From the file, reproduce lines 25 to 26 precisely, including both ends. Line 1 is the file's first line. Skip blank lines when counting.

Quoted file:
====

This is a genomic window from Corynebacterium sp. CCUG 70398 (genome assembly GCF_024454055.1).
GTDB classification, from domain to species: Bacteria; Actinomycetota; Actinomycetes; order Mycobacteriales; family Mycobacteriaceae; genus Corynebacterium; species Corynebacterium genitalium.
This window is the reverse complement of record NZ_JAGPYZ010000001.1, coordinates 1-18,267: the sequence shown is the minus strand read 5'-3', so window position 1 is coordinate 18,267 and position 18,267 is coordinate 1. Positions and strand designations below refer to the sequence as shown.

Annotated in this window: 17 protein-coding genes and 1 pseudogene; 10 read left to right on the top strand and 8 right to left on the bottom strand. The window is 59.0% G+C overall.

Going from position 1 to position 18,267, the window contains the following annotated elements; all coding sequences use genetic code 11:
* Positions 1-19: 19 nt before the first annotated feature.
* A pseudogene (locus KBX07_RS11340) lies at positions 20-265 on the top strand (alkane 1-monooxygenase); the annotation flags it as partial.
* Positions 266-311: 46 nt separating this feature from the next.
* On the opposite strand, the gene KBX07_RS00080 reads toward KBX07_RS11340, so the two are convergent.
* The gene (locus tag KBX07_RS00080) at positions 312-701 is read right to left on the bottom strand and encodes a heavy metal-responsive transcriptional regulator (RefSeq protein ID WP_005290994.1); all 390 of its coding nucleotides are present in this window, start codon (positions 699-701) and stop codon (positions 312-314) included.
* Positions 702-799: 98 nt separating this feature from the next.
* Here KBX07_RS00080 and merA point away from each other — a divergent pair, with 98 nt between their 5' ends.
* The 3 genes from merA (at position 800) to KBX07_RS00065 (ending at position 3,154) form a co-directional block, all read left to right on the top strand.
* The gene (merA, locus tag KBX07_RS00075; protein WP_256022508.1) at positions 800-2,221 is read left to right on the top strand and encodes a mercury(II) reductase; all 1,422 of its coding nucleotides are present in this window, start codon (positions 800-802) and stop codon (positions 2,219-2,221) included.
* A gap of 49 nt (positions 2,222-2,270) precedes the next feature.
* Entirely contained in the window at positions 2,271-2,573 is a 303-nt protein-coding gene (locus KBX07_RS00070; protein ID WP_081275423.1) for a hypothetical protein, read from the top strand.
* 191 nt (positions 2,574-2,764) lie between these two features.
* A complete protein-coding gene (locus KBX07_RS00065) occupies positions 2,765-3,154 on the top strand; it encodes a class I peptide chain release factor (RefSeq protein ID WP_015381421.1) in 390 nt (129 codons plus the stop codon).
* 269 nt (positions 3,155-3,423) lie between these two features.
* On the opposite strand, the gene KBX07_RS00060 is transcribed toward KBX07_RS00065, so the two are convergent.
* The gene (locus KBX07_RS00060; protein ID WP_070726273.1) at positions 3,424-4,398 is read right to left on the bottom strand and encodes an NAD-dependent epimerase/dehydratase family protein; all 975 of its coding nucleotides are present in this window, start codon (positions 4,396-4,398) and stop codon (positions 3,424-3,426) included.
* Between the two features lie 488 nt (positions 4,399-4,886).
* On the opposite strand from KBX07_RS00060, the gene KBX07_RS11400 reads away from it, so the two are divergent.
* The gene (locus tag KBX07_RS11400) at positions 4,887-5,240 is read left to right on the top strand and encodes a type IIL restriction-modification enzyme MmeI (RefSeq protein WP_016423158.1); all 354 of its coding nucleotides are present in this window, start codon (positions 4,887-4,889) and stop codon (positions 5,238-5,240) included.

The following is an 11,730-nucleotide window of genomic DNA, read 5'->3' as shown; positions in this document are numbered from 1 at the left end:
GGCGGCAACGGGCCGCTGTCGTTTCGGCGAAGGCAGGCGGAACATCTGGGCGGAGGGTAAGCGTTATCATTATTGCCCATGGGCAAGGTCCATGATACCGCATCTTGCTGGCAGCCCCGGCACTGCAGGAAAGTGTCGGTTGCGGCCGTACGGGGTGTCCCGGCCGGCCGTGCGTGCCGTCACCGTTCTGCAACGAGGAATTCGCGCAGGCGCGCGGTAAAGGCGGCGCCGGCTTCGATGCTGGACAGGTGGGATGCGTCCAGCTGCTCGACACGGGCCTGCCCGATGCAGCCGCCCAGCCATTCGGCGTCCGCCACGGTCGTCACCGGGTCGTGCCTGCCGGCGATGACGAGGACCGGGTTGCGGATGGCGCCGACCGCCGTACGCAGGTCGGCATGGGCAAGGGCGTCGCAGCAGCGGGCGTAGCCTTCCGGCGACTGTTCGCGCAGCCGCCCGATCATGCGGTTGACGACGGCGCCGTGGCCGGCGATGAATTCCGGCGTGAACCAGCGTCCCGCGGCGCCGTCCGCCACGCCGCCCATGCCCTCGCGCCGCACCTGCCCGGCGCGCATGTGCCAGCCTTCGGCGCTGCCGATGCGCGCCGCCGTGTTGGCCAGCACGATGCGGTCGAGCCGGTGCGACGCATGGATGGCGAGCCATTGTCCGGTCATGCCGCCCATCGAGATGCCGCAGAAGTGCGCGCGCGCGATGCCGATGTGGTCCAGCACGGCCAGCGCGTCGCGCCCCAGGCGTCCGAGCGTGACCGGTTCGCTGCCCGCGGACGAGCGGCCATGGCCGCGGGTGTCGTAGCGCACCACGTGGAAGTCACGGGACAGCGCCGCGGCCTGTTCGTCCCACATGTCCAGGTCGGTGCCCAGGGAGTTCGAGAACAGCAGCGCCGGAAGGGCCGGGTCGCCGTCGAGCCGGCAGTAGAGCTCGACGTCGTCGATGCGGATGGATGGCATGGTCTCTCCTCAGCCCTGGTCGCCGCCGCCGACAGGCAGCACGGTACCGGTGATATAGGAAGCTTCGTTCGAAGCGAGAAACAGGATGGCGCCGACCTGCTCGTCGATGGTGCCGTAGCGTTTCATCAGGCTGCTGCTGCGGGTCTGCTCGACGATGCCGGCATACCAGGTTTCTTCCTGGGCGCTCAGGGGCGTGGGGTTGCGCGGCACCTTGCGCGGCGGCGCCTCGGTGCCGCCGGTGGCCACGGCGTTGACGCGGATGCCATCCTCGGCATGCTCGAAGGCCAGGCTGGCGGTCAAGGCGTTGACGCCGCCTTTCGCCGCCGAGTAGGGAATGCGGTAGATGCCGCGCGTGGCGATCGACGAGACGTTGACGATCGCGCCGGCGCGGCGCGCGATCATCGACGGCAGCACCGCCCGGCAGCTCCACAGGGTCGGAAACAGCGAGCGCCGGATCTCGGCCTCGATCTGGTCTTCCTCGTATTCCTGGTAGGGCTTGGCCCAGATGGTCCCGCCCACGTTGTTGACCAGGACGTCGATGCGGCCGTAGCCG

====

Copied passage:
The following is an 11,730-nucleotide window of genomic DNA, read 5'->3' as shown; positions in this document are numbered from 1 at the left end:
GGCGGCAACGGGCCGCTGTCGTTTCGGCGAAGGCAGGCGGAACATCTGGGCGGAGGGTAAGCGTTATCATTATTGCCCATGGGCAAGGTCCATGATACCGCATCTTGCTGGCAGCCCCGGCACTGCAGGAAAGTGTCGGTTGCGGCCGTACGGGGTGTCCCGGCCGGCCGTGCGTGCCGTCACCGTTCTGCAACGAGGAATTCGCGCAGGCGCGCGGTAAAGGCGGCGCCGGCTTCGATGCTGGACAGGTGGGATGCGTCCAGCTGCTCGACACGGGCCTGCCCGATGCAGCCGCCCAGCCATTCGGCGTCCGCCACGGTCGTCACCGGGTCGTGCCTGCCGGCGATGACGAGGACCGGGTTGCGGATGGCGCCGACCGCCGTACGCAGGTCGGCATGGGCAAGGGCGTCGCAGCAGCGGGCGTAGCCTTCCGGCGACTGTTCGCGCAGCCGCCCGATCATGCGGTTGACGACGGCGCCGTGGCCGGCGATGAATTCCGGCGTGAACCAGCGTCCCGCGGCGCCGTCCGCCACGCCGCCCATGCCCTCGCGCCGCACCTGCCCGGCGCGCATGTGCCAGCCTTCGGCGCTGCCGATGCGCGCCGCCGTGTTGGCCAGCACGATGCGGTCGAGCCGGTGCGACGCATGGATGGCGAGCCATTGTCCGGTCATGCCGCCCATCGAGATGCCGCAGAAGTGCGCGCGCGCGATGCCGATGTGGTCCAGCACGGCCAGCGCGTCGCGCCCCAGGCGTCCGAGCGTGACCGGTTCGCTGCCCGCGGACGAGCGGCCATGGCCGCGGGTGTCGTAGCGCACCACGTGGAAGTCACGGGACAGCGCCGCGGCCTGTTCGTCCCACATGTCCAGGTCGGTGCCCAGGGAGTTCGAGAACAGCAGCGCCGGAAGGGCCGGGTCGCCGTCGAGCCGGCAGTAGAGCTCGACGTCGTCGATGCGGATGGATGGCATGGTCTCTCCTCAGCCCTGGTCGCCGCCGCCGACAGGCAGCACGGTACCGGTGATATAGGAAGCTTCGTTCGAAGCGAGAAACAGGATGGCGCCGACCTGCTCGTCGATGGTGCCGTAGCGTTTCATCAGGCTGCTGCTGCGGGTCTGCTCGACGATGCCGGCATACCAGGTTTCTTCCTGGGCGCTCAGGGGCGTGGGGTTGCGCGGCACCTTGCGCGGCGGCGCCTCGGTGCCGCCGGTGGCCACGGCGTTGACGCGGATGCCATCCTCGGCATGCTCGAAGGCCAGGCTGGCGGTCAAGGCGTTGACGCCGCCTTTCGCCGCCGAGTAGGGAATGCGGTAGATGCCGCGCGTGGCGATCGACGAGACGTTGACGATCGCGCCGGCGCGGCGCGCGATCATCGACGGCAGCACCGCCCGGCAGCTCCACAGGGTCGGAAACAGCGAGCGCCGGATCTCGGCCTCGATCTGGTCTTCCTCGTATTCCTGGTAGGGCTTGGCCCAGATGGTCCCGCCCACGTTGTTGACCAGGACGTCGATGCGGCCGTAGCCG